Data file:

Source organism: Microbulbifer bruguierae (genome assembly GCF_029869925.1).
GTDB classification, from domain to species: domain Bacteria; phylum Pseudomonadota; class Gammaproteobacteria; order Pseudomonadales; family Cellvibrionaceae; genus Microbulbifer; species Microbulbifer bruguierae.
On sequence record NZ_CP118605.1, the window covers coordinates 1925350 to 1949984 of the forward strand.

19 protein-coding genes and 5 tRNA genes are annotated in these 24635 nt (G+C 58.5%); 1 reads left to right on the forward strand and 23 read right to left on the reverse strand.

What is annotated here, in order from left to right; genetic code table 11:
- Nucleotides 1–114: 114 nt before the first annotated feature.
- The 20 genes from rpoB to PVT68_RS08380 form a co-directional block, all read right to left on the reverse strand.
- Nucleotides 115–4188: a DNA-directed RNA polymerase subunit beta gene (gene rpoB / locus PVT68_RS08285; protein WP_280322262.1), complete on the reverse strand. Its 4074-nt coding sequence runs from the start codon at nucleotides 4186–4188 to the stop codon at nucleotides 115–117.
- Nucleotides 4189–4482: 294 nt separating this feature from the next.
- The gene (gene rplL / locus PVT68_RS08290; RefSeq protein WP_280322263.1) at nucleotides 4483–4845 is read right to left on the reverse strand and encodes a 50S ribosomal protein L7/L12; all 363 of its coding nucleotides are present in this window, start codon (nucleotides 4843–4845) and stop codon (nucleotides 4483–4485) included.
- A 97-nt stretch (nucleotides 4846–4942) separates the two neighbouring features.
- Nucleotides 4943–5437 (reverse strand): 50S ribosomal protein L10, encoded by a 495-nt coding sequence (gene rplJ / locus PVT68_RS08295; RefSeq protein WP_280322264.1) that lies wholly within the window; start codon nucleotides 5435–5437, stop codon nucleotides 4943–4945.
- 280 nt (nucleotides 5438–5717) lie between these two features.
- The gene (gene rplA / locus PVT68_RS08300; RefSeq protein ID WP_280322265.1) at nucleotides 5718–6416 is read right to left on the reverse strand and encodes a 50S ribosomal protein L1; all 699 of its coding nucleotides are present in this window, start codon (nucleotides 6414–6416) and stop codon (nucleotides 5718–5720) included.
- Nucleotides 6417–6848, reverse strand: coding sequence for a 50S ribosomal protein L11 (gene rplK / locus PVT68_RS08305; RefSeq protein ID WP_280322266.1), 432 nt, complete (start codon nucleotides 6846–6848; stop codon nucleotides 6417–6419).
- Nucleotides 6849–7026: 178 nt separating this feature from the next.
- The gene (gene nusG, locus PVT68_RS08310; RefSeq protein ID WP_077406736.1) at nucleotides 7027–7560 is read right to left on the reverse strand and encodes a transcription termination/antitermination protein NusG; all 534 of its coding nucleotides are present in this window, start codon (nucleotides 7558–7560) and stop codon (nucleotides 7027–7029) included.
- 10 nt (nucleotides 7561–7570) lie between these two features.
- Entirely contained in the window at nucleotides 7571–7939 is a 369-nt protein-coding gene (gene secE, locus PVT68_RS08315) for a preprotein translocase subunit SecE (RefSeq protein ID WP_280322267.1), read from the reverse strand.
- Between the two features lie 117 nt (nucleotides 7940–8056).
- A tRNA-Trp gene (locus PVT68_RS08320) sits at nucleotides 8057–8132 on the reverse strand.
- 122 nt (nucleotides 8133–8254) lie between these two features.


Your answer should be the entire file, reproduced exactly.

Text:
Source organism: Microbulbifer bruguierae (genome assembly GCF_029869925.1).
GTDB classification, from domain to species: domain Bacteria; phylum Pseudomonadota; class Gammaproteobacteria; order Pseudomonadales; family Cellvibrionaceae; genus Microbulbifer; species Microbulbifer bruguierae.
On sequence record NZ_CP118605.1, the window covers coordinates 1925350 to 1949984 of the forward strand.

19 protein-coding genes and 5 tRNA genes are annotated in these 24635 nt (G+C 58.5%); 1 reads left to right on the forward strand and 23 read right to left on the reverse strand.

What is annotated here, in order from left to right; genetic code table 11:
- Nucleotides 1–114: 114 nt before the first annotated feature.
- The 20 genes from rpoB to PVT68_RS08380 form a co-directional block, all read right to left on the reverse strand.
- Nucleotides 115–4188: a DNA-directed RNA polymerase subunit beta gene (gene rpoB / locus PVT68_RS08285; protein WP_280322262.1), complete on the reverse strand. Its 4074-nt coding sequence runs from the start codon at nucleotides 4186–4188 to the stop codon at nucleotides 115–117.
- Nucleotides 4189–4482: 294 nt separating this feature from the next.
- The gene (gene rplL / locus PVT68_RS08290; RefSeq protein WP_280322263.1) at nucleotides 4483–4845 is read right to left on the reverse strand and encodes a 50S ribosomal protein L7/L12; all 363 of its coding nucleotides are present in this window, start codon (nucleotides 4843–4845) and stop codon (nucleotides 4483–4485) included.
- A 97-nt stretch (nucleotides 4846–4942) separates the two neighbouring features.
- Nucleotides 4943–5437 (reverse strand): 50S ribosomal protein L10, encoded by a 495-nt coding sequence (gene rplJ / locus PVT68_RS08295; RefSeq protein WP_280322264.1) that lies wholly within the window; start codon nucleotides 5435–5437, stop codon nucleotides 4943–4945.
- 280 nt (nucleotides 5438–5717) lie between these two features.
- The gene (gene rplA / locus PVT68_RS08300; RefSeq protein ID WP_280322265.1) at nucleotides 5718–6416 is read right to left on the reverse strand and encodes a 50S ribosomal protein L1; all 699 of its coding nucleotides are present in this window, start codon (nucleotides 6414–6416) and stop codon (nucleotides 5718–5720) included.
- Nucleotides 6417–6848, reverse strand: coding sequence for a 50S ribosomal protein L11 (gene rplK / locus PVT68_RS08305; RefSeq protein ID WP_280322266.1), 432 nt, complete (start codon nucleotides 6846–6848; stop codon nucleotides 6417–6419).
- Nucleotides 6849–7026: 178 nt separating this feature from the next.
- The gene (gene nusG, locus PVT68_RS08310; RefSeq protein ID WP_077406736.1) at nucleotides 7027–7560 is read right to left on the reverse strand and encodes a transcription termination/antitermination protein NusG; all 534 of its coding nucleotides are present in this window, start codon (nucleotides 7558–7560) and stop codon (nucleotides 7027–7029) included.
- 10 nt (nucleotides 7561–7570) lie between these two features.
- Entirely contained in the window at nucleotides 7571–7939 is a 369-nt protein-coding gene (gene secE, locus PVT68_RS08315) for a preprotein translocase subunit SecE (RefSeq protein ID WP_280322267.1), read from the reverse strand.
- Between the two features lie 117 nt (nucleotides 7940–8056).
- A tRNA-Trp gene (locus PVT68_RS08320) sits at nucleotides 8057–8132 on the reverse strand.
- 122 nt (nucleotides 8133–8254) lie between these two features.